The Trump Foundation reports no joint initiatives with other charitable organizations and few good works of any kind. Instead, Trump’s foundation appears to be mainly a personal platform for its founder.
Fahrenthold’s investigation found repeated instances of Trump soliciting funds from other foundations, a common charitable fundraising tactic. But Trump then used the funds donated to the Trump Foundation to make a donation in the name of the Trump Foundation, without adding any funds or operations of its own. In fact, all Trump Foundation grants since 2008 have been funded by others, because Trump himself has contributed nothing to his own foundation for the plast eight years.
Trump also appears to use his novel approach to philanthropy for his own personal profit: He solicited a $150,000 donation from the Charles Evans Foundation to benefit the Palm Beach Police Foundation, packaged it as a $150,000 grant from the Trump Foundation, arranged for the police foundation to receive the grant at a gala held at his Mar-A-Lago Club in Palm Beach, and then charged the police foundation $276,463 to rent Mar-A-Lago for the event.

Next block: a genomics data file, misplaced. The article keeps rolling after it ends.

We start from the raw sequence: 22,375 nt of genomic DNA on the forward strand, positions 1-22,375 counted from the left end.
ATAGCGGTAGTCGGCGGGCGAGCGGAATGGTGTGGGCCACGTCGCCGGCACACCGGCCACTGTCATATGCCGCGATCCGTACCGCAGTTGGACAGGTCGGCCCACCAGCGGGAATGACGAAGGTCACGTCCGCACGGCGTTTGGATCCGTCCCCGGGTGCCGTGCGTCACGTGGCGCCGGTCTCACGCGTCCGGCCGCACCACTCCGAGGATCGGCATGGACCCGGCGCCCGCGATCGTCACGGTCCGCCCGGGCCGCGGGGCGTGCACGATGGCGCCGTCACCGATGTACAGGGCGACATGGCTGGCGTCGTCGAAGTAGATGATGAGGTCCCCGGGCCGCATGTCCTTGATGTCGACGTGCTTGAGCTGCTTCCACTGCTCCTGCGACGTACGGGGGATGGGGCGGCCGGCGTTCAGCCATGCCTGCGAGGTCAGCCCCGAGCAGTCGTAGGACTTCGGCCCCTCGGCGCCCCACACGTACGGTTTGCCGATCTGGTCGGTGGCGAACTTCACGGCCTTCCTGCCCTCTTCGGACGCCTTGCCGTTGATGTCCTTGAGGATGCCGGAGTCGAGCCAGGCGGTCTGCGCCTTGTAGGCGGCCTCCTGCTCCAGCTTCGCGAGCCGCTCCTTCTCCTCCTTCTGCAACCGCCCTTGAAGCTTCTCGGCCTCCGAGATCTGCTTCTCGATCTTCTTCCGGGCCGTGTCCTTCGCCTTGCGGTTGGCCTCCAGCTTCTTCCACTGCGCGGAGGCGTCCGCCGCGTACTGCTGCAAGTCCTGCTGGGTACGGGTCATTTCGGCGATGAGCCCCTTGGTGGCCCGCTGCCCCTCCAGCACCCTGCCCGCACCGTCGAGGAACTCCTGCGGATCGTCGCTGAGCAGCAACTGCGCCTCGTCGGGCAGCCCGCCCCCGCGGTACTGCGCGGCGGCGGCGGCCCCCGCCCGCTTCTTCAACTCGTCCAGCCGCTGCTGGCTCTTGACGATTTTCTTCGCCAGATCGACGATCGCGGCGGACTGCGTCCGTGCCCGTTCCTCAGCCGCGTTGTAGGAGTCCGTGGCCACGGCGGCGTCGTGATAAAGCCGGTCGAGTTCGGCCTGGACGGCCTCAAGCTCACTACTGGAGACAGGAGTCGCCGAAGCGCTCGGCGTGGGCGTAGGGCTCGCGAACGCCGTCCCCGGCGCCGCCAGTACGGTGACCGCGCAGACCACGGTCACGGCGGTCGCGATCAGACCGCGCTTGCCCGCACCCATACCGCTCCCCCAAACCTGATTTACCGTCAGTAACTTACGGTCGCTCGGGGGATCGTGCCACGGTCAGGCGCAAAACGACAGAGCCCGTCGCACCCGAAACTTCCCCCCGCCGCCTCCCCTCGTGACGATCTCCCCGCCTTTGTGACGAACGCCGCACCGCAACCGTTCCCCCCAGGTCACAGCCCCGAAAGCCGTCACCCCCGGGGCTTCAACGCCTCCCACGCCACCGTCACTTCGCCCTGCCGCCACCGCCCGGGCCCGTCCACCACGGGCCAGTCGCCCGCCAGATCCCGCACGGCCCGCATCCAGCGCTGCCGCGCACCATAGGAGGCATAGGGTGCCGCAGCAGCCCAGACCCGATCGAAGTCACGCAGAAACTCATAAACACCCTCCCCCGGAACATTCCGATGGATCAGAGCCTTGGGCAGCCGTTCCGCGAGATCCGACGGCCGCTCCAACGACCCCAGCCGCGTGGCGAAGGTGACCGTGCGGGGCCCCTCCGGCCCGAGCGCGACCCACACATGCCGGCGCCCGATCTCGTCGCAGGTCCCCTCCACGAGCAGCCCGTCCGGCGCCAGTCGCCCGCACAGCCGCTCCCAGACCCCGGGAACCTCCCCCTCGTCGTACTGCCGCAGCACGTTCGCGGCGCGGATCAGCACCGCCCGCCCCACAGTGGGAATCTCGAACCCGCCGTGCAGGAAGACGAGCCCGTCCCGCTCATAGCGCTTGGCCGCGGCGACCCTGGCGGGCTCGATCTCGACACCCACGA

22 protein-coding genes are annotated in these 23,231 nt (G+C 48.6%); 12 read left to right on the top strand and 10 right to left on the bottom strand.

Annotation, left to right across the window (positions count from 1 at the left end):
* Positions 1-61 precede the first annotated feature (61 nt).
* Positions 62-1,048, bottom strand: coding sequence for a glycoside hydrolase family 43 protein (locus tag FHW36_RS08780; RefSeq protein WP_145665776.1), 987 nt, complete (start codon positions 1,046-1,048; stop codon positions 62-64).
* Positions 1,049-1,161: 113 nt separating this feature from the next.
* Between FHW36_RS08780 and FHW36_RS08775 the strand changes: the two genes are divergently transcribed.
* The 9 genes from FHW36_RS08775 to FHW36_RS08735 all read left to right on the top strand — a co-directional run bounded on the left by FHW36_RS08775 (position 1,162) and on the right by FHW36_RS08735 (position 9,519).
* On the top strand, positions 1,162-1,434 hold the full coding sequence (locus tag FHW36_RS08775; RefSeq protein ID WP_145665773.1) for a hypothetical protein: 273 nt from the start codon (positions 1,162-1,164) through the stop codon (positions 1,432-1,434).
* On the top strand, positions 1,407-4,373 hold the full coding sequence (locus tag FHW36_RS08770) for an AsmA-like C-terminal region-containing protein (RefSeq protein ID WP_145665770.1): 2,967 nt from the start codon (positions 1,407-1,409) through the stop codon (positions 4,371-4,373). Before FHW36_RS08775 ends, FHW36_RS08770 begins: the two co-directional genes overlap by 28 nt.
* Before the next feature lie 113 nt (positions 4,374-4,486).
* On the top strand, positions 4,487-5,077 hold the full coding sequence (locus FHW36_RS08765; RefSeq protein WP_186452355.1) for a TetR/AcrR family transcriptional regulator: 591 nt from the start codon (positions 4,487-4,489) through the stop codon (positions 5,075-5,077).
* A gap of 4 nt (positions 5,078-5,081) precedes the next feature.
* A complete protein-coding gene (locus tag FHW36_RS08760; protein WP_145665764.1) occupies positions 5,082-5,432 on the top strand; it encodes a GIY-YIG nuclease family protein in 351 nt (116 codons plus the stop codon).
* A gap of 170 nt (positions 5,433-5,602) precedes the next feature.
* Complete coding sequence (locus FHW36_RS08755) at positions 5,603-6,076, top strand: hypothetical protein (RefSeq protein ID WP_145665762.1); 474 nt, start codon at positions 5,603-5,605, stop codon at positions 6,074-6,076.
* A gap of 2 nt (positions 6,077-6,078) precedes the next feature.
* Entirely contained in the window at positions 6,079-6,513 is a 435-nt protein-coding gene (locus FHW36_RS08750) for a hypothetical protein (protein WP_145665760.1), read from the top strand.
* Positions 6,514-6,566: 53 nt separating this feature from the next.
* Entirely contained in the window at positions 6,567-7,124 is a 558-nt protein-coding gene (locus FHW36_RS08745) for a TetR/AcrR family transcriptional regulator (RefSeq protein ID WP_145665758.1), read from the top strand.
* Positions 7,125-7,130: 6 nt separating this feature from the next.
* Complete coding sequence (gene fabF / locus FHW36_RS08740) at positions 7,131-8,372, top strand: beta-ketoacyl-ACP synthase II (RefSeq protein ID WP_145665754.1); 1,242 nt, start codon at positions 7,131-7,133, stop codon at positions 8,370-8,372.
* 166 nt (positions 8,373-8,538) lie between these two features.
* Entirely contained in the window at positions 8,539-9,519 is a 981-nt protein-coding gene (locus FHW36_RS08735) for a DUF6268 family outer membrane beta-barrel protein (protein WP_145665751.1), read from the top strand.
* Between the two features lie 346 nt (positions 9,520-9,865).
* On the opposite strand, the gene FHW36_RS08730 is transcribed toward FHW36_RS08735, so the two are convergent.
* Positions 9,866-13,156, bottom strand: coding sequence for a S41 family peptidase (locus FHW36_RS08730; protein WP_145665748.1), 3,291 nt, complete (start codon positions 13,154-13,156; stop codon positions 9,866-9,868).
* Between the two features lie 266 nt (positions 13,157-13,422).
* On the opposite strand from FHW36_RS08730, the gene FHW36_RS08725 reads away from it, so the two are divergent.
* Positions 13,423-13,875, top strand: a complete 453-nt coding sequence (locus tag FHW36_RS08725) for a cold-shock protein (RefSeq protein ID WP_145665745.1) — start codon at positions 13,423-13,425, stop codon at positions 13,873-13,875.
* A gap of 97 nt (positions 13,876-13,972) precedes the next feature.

Similarly, after Trump offered to personally donate $500,000 to charities highlighted on his “Celebrity Apprentice” television show, NBC/Universal which airs the program, donated $500,000 to the Trump Foundation to cover Trump’s “personal” pledges. Trump also appears to violate federal regulation of foundation by using foundation funds for personal benefit: The Trump Foundation paid $20,000 for a six-foot portrait of Trump that now hangs at one of his gold resorts; after Melania Trump bid on and won the painting at a charity auction held, of course, at Mar-A-Lago.